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How the 2014 Toyota Corolla will change your mind about CVT transmissions

Most new 2014 Corollas will come with a new constantly variable transmission. Our testing reveals why you will love this new transmission when you try it.

Drive a new 2014 Toyota Corolla and you opinion about constantly variable transmissions (CVTs) will change. When CVTs first appeared they were met with the disdain of all auto enthusiasts. Their drone, feeling of slip, and odd RPM placement given whatever type of driving one was doing, made us all feel very uncomfortable driving one. With the new Corolla, that is now a thing of the past.

At a recent media launch of the 2014 Corolla the product manager spoke in detail about the new CVT and the promises seemed over-hyped, but proved true once we drove the cars Let’s jump right to what the new car feels like when driven. Upon starting off from a stop one notices nothing unusual. The CVT, which Toyota calls Constantly Variable Transmission – intelligent Shift, or CVTi-S, runs up the RPMs to whatever is appropriate for your desired rate of acceleration. Let’s say 3,000 RPMs. At that point the car “shifts” and the RPMs drop back down, and resume their climb up. If you have room to continue accelerating this will happen up to 7 times according to Toyota, mimicking an 8 speed transmission. In actual practice around town, you usually only feel two or three such “shifts” before your speed levels off. At that point you forget the transmission and it does nothing unusual.

Before we bash Nissan, let us thank the company; Thank you Nissan, for going first and being bold enough to put a CVT into almost everything including the Maxima. Had Nissan not had the cajones to jump into CVTs with both feet they would still be relegated to weird micro-cars, ultra-economy cars – and almost all hybrids. Nissan was the first major automaker to say, “Screw it, the gas mileage savings are too big to ignore,” and put a CVT in almost all its cars and crossovers. Fair enough. Now let’s bash Nissan. Many people feel as if the Nissan CVT groans and moans and feels like it is slipping all the time. At our event a journalist had just come from a Nissan vehicle test drive. He said the new Nissan he drove still felt this way. In fairness, we went to a Honda event recently and many non-writers in attendance, it being a public event, did not realize that the Honda Accord and Nissan Altima they drove had a CVT. So not everyone even cares. Many do.

The new CVTi-S in the 2014 Corolla is not just a CVT that mimics shifting to make you like it. You will also like it because, according to Toyota it added about 2.85 MPG to the Corolla. That is simply amazing. Almost a 10% gain in fuel economy. There are very few tricks like this left to employ. The end result is that a bunch of the Corollas get 40 MPG highway, and one special model gets 42 MPG. That is dead in the middle of hybrid territory and this car is not a hybrid. Hybrids almost always use CVTs, so it is starting to be clear that hybrid-style fuel saving tricks are starting to appear even in cars that have no propulsion by electric motors, and the effects are significant.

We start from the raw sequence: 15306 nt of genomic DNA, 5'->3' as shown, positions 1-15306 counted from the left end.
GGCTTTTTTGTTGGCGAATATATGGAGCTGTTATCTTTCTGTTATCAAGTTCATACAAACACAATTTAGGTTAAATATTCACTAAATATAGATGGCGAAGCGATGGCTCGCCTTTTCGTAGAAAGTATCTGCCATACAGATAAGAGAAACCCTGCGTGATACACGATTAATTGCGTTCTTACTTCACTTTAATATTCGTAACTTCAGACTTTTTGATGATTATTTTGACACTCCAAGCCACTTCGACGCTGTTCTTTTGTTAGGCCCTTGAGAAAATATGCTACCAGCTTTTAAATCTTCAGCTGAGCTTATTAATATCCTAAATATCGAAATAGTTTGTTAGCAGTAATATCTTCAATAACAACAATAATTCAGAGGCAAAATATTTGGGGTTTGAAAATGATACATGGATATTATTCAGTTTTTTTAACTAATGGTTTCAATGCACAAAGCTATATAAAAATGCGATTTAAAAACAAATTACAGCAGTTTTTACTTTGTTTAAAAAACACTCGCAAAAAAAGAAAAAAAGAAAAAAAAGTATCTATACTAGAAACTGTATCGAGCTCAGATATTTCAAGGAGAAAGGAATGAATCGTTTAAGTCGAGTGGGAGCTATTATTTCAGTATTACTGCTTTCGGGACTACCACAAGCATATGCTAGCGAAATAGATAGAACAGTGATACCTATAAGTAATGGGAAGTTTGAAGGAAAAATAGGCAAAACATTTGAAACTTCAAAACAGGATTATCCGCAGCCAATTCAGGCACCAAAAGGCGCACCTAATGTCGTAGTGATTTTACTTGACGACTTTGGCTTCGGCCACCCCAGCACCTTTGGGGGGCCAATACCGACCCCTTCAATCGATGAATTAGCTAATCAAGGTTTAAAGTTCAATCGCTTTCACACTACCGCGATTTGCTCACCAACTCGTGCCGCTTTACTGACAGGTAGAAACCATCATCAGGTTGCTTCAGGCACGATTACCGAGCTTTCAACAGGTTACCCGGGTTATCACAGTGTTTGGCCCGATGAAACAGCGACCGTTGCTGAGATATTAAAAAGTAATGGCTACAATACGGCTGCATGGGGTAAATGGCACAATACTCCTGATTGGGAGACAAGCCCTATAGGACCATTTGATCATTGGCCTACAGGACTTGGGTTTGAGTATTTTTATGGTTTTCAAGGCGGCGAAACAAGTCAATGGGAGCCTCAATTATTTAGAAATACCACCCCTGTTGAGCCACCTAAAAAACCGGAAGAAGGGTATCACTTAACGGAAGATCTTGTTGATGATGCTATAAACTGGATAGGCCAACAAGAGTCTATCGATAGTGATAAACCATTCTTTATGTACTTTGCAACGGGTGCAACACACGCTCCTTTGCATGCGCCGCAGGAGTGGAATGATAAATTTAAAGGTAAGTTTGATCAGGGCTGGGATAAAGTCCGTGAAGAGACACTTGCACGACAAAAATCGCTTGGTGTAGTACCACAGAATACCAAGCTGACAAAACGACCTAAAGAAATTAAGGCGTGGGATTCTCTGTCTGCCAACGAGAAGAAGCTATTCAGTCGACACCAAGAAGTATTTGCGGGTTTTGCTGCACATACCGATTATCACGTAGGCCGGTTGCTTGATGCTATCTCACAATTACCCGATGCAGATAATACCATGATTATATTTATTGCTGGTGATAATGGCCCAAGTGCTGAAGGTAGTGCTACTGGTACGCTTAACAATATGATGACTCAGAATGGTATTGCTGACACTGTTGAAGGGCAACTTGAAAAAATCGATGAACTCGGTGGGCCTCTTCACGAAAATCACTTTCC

The 2014 Corolla’s CVTi-S also has some nifty tricks. If you buy an S model, it can come with paddle shifters. When you use them, they work just like the paddle shifters on all other Toyota and Lexus cars. That is to say, very well. Corollas have only 132 horsepower, so after the initial fun of experimenting with them you will grow bored. However, they are nice to have. We won’t dive too deep on the Corolla in general now (see our other stories this week), but if you think of this car as entry level and not fun to drive, you are in for a very pleasant surprise if you test drive one.

The CVTi-S has two added modes. In S, for Sport, it mimics a sporty transmission with 8 speeds (or seven depending on how you look at first gear). The CVTi-S will hold revs, “downshift” if you decelerate to a corner, and it will hold the RPMs in a higher range as if it were a sports sedan. It works as advertised. There is also a B, for Brake, button. In that mode it will use the transmission to decelerate the car via engine braking. Helpful for mountain roads, and other situations where having the car use the engine to drag on the car to let the brakes take a break is desirable. We doubt it will get much use, but there it is if you want it.

Toyota is making some promises about this new CVTi-S and from our time in the car it seems that they are all factual, but more importantly, you will actually notice the positive improvements the company is claiming.

In summary, this writer is an enthusiast who enjoys a stick shift. However, for a variety of reasons I have become a fan of paddle-shift automatics. Corolla now offers all the benefits of that, plus the benefits of a “normal” torque converter transmission, plus the benefit of a CVT (that being improved mileage). What’s not to like? Oh, by the way, the Corolla L and Corolla S can also come with a 6-speed stick shift. So if you are that guy that always writes in and says only stick shifts are cool, you can love a Corolla now too. We hope you will still write though.

Photo by John Goreham. Original art work in back by Shades.